Perelman School of Medicine

Tall people: Your hearts are at risk

The research team reveals a strong link between the genetic variants associated with height and one’s risk for arterial fibrillation, and is among the first to demonstrate that height may be a causal—not correlated—risk factor for the condition.

Penn Today Staff

Reprogramming ant ‘soldiers’

A Penn study reveals the epigenetic pathway that controls social behavior in carpenter ants, finding that the ants reprogram up to five days after they hatch, while reprogramming was ineffective at the 10-day mark.

Penn Today Staff

In the News

U.S. News & World Report

Antarctic study shows isolation, monotony may change the human brain

Alexander Stahn of the Perelman School of Medicine led a study that found a volume decrease in the hippocampi of explorers who spent 14 months at a research station in Antarctica. “It was an average of about 7%, which is really big in terms of brain changes,” he said.


The Washington Post

Do NAD-boosting supplements fight aging? Not according to current research

Joseph Baur of the Perelman School of Medicine said that while supplements claiming to increase NAD levels and improve longevity are unlikely to do harm, they’re ineffective when it comes to actually extending human life. “There have been several short-term clinical trials that have been mostly disappointing,” he said.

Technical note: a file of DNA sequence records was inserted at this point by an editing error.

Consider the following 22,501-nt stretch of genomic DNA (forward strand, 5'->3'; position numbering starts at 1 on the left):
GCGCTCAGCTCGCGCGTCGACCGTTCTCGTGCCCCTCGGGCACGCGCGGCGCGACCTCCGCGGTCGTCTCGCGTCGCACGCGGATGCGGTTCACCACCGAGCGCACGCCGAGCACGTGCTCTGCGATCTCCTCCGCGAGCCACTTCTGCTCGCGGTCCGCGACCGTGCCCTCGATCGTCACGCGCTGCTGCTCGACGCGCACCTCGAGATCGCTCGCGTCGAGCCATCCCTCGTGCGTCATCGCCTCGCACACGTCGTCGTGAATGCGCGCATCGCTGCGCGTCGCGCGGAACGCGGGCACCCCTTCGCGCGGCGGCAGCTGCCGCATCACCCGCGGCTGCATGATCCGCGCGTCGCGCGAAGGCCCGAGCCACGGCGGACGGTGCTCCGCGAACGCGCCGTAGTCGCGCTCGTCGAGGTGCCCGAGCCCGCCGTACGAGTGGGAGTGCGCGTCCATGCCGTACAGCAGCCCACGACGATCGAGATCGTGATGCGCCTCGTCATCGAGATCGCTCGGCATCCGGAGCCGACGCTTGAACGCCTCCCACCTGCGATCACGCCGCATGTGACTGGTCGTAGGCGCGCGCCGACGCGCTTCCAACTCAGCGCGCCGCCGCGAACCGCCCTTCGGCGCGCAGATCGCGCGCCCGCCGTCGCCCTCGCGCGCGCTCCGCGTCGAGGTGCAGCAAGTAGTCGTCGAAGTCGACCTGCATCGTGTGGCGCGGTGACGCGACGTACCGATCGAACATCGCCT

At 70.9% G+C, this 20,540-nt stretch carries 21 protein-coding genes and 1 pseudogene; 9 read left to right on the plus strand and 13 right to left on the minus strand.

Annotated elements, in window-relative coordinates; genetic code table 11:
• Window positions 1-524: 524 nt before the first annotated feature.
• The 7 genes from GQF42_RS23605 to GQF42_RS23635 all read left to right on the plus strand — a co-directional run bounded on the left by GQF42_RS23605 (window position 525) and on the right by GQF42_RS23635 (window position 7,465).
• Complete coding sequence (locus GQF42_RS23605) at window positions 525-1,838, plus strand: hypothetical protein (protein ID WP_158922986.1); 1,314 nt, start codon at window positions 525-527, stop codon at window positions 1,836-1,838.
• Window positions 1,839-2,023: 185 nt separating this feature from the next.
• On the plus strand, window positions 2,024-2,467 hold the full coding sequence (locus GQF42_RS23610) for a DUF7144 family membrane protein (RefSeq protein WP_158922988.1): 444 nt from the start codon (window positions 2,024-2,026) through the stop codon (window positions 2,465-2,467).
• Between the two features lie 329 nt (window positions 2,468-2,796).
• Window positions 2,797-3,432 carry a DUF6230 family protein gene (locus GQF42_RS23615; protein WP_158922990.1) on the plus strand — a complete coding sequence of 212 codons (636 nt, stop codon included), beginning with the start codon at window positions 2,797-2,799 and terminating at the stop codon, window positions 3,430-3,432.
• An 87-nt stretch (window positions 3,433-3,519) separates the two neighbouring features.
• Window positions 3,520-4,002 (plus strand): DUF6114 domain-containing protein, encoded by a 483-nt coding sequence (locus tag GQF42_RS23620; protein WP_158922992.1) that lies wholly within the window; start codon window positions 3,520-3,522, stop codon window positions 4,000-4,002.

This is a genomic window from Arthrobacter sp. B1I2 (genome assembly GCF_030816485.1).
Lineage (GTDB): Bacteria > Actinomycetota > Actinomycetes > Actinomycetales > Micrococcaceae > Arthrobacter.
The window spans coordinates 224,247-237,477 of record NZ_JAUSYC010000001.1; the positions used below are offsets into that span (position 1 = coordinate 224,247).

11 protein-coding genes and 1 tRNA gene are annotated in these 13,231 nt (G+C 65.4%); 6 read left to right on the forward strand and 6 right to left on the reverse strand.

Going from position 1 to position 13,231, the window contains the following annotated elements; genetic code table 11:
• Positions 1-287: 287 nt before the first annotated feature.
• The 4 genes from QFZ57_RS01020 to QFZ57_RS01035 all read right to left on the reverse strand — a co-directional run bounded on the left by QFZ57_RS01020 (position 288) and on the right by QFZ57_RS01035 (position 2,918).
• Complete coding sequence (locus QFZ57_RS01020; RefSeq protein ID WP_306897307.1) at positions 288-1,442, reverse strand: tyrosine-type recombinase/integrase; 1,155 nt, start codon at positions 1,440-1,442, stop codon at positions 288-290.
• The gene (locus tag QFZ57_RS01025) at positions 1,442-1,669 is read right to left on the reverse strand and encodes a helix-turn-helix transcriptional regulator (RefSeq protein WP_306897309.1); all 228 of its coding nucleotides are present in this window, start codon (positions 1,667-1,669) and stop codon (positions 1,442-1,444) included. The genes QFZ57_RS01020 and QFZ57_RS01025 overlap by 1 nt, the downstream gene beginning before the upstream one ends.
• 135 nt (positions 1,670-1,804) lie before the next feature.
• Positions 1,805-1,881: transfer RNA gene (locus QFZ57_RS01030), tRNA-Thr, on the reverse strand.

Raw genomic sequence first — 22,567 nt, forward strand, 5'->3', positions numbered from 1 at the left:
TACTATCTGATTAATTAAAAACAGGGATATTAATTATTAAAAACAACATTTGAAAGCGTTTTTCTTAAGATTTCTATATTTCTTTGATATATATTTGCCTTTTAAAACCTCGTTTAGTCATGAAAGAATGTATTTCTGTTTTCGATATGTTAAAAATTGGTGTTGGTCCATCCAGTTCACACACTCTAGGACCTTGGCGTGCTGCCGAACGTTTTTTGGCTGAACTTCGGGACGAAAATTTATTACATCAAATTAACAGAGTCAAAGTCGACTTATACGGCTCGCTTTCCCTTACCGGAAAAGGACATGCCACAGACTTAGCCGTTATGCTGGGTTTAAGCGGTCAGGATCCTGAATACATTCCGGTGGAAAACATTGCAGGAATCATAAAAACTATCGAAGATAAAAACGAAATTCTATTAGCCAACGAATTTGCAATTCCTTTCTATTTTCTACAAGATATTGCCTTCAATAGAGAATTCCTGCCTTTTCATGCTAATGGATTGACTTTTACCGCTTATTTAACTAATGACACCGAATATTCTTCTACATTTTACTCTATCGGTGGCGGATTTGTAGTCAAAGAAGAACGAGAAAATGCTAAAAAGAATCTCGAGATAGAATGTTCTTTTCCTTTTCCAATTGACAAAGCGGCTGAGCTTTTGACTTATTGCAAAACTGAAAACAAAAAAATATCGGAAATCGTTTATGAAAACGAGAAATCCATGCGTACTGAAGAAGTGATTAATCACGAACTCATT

Men’s Health

Wait, is it safe to take cold medicine when you’re breastfeeding?

Anna Graseck of the Perelman School of Medicine said, “Over-the-counter cold medicines are generally safe for breast feeding moms,” but warned that anything containing the decongestants pseudoephedrine or phenylephrine can impact the milk supply.


Fast Company

How old are you really? Elysium Health will tell you—for $500

Joseph Baur of the Perelman School of Medicine said the startup Elysium Health’s claims that they can make cells behavior as though they were younger is “one of these things that is based mostly on benefits in mouse models. I think it’s a wide open question how beneficial this will ultimately turn out to be in humans.”


Veterans with PTSD struggle to parent, but help is available

Leah Blain of the Perelman School of Medicine spoke about the difficulties of parenting for veterans with PTSD. “That feeling being jumpy or on guard—you can imagine how that is going to translate with the kiddos. They have so much energy, which is wonderful, but it is a lot to process all the time if your symptoms are working all the time,” she said.